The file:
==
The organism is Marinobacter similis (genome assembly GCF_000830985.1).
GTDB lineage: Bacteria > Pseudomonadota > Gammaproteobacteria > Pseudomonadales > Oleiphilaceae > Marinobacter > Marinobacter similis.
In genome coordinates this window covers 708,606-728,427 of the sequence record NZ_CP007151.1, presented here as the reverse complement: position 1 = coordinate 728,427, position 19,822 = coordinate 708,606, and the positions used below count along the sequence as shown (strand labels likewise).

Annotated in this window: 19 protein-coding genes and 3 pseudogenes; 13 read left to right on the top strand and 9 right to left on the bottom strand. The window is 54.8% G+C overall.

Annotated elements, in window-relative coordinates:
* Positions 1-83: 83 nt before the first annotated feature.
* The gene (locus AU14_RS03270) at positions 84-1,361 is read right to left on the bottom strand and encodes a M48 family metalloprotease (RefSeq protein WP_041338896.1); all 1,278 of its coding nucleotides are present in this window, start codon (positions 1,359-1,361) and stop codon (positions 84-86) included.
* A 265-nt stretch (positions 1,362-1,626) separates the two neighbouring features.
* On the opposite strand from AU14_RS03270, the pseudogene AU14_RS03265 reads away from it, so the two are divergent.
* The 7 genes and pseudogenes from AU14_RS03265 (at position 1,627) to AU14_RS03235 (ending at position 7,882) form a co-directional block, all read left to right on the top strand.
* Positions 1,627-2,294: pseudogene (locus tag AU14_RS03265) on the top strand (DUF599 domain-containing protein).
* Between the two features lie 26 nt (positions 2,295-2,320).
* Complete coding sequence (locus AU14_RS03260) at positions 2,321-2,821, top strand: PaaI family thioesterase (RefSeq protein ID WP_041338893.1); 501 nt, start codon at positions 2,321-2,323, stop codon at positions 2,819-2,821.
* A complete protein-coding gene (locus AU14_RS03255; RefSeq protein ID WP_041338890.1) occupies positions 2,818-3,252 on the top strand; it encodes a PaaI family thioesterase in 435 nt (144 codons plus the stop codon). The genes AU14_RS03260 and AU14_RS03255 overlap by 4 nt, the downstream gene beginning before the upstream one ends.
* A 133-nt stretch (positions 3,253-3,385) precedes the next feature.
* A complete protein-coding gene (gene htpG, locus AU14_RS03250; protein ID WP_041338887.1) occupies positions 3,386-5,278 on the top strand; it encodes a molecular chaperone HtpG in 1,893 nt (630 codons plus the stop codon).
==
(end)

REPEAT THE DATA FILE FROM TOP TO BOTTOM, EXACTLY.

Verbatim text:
The organism is Marinobacter similis (genome assembly GCF_000830985.1).
GTDB lineage: Bacteria > Pseudomonadota > Gammaproteobacteria > Pseudomonadales > Oleiphilaceae > Marinobacter > Marinobacter similis.
In genome coordinates this window covers 708,606-728,427 of the sequence record NZ_CP007151.1, presented here as the reverse complement: position 1 = coordinate 728,427, position 19,822 = coordinate 708,606, and the positions used below count along the sequence as shown (strand labels likewise).

Annotated in this window: 19 protein-coding genes and 3 pseudogenes; 13 read left to right on the top strand and 9 right to left on the bottom strand. The window is 54.8% G+C overall.

Annotated elements, in window-relative coordinates:
* Positions 1-83: 83 nt before the first annotated feature.
* The gene (locus AU14_RS03270) at positions 84-1,361 is read right to left on the bottom strand and encodes a M48 family metalloprotease (RefSeq protein WP_041338896.1); all 1,278 of its coding nucleotides are present in this window, start codon (positions 1,359-1,361) and stop codon (positions 84-86) included.
* A 265-nt stretch (positions 1,362-1,626) separates the two neighbouring features.
* On the opposite strand from AU14_RS03270, the pseudogene AU14_RS03265 reads away from it, so the two are divergent.
* The 7 genes and pseudogenes from AU14_RS03265 (at position 1,627) to AU14_RS03235 (ending at position 7,882) form a co-directional block, all read left to right on the top strand.
* Positions 1,627-2,294: pseudogene (locus tag AU14_RS03265) on the top strand (DUF599 domain-containing protein).
* Between the two features lie 26 nt (positions 2,295-2,320).
* Complete coding sequence (locus AU14_RS03260) at positions 2,321-2,821, top strand: PaaI family thioesterase (RefSeq protein ID WP_041338893.1); 501 nt, start codon at positions 2,321-2,323, stop codon at positions 2,819-2,821.
* A complete protein-coding gene (locus AU14_RS03255; RefSeq protein ID WP_041338890.1) occupies positions 2,818-3,252 on the top strand; it encodes a PaaI family thioesterase in 435 nt (144 codons plus the stop codon). The genes AU14_RS03260 and AU14_RS03255 overlap by 4 nt, the downstream gene beginning before the upstream one ends.
* A 133-nt stretch (positions 3,253-3,385) precedes the next feature.
* A complete protein-coding gene (gene htpG, locus AU14_RS03250; protein ID WP_041338887.1) occupies positions 3,386-5,278 on the top strand; it encodes a molecular chaperone HtpG in 1,893 nt (630 codons plus the stop codon).